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Video: Hormonal Contraceptives Linked To Diabetes Risk
Hormonal contraceptives linked to diabetes risk
New research shows that pill use and longer menstrual cycles are associated with an increased risk of type 2 diabetes, while later puberty and late menopause are associated with lower.
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New research, presented this year at the European Association for the Study of Diabetes (EASD) Annual Meeting in Barcelona, shows that birth control pill use and longer menstrual cycles are associated with an increased risk of type 2 diabetes, while later puberty and late menopause is associated with a lower risk.
A study led by Dr. Sopio Tatulashvili of the Avicenna Hospital in Bobigny, France, shows that prolonged presence of sex hormones in old age can reduce the risk of diabetes. In addition, scientists believe that women at high risk of developing type 2 diabetes who are taking birth control pills should consult a doctor.
The aim of this study was to determine the relationship between various hormonal factors and the risk of developing type 2 diabetes. The study included 83,799 French women. The researchers also took into account factors such as body mass index, smoking, age, physical activity, socioeconomic status, educational level, family history of type 2 diabetes, and blood pressure.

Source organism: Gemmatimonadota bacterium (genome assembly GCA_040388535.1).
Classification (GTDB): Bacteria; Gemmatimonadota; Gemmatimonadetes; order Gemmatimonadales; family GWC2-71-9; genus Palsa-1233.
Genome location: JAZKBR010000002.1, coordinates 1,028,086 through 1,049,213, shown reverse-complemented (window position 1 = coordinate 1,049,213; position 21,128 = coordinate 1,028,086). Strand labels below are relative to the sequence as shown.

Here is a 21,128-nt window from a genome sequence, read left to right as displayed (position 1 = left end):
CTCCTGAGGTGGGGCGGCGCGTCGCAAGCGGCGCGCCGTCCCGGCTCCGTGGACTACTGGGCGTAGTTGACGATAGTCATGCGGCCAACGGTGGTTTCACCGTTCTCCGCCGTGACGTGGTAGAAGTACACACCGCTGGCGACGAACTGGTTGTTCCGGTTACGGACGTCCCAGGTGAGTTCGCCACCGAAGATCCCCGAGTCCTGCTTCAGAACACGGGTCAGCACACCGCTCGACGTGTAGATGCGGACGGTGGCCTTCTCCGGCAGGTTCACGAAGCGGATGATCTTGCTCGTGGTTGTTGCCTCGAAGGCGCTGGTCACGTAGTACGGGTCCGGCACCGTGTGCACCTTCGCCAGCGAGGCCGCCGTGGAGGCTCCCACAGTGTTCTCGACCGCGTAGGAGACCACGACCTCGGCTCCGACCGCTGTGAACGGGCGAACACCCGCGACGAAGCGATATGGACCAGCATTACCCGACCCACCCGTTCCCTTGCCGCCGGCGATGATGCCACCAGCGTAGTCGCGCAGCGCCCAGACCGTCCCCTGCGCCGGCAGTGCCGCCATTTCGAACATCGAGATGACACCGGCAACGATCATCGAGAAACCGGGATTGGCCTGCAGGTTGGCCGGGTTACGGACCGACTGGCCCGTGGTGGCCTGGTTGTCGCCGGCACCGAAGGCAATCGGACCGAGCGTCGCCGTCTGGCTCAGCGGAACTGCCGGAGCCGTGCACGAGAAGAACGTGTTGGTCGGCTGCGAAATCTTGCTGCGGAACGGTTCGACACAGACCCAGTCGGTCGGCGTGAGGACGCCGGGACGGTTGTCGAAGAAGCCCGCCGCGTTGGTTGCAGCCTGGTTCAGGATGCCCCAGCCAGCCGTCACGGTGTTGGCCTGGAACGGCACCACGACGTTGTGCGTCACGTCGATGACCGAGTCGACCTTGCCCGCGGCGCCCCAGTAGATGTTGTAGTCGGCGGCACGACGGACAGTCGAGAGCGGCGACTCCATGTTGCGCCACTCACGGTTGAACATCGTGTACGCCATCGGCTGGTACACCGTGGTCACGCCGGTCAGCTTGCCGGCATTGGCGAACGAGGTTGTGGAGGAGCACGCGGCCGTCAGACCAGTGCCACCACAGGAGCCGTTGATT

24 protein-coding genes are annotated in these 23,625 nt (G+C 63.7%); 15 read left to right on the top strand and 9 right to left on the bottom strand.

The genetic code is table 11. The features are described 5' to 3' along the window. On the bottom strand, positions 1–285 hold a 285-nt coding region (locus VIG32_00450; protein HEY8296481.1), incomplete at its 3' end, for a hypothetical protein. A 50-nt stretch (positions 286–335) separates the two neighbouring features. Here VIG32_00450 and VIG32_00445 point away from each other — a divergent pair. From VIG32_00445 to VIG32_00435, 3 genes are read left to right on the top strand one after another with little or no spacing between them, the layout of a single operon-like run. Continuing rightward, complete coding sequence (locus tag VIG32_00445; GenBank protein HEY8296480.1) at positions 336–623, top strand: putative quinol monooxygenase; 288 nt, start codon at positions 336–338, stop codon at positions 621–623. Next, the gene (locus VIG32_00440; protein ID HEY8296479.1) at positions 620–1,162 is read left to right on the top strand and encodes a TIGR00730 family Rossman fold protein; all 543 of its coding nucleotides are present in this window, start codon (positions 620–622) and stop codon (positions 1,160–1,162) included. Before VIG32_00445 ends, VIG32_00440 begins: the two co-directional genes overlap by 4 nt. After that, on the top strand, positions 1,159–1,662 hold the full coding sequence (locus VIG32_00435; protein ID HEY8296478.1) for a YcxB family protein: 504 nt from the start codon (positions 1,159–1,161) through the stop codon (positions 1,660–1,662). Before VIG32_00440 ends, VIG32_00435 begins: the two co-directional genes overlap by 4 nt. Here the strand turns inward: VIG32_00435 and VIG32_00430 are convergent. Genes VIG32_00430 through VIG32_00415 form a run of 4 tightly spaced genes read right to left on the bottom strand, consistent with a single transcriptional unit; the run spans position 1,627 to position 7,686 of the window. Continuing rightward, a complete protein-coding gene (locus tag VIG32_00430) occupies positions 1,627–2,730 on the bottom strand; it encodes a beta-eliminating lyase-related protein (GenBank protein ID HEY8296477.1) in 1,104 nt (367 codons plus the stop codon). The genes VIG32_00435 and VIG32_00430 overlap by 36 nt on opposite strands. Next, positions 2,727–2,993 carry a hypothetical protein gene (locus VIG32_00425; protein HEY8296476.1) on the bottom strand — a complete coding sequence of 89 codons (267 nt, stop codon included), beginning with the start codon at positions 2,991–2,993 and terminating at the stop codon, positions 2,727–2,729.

The authors noted that late puberty (over age 14 versus age under 12) lowers the risk of type 2 diabetes by 12%, and older age at menopause (52 and over versus age 47)) reduces the risk by 30%. Breastfeeding a baby was also associated with a 10% reduction in the risk of developing diabetes compared to those who never breastfed. In addition, an increase in the total number of menstrual cycles over a lifetime (over 470 in a woman's lifetime compared to 390) was associated with a 25% decrease in the risk of developing type 2 diabetes. Longer duration of exposure to sex hormones (38 years between puberty and menopause versus 31 years) was associated with a 34% reduction in diabetes risk.
Birth control pill use (at least once in a lifetime) was associated with a 33% increased risk of diabetes. Longer periods between periods (32 days or more versus 24 days or less) were associated with a 23% increased risk of diabetes. Longer exposure to sex hormones in old age may reduce the risk of developing type 2 diabetes, regardless of other risk factors, the authors say.
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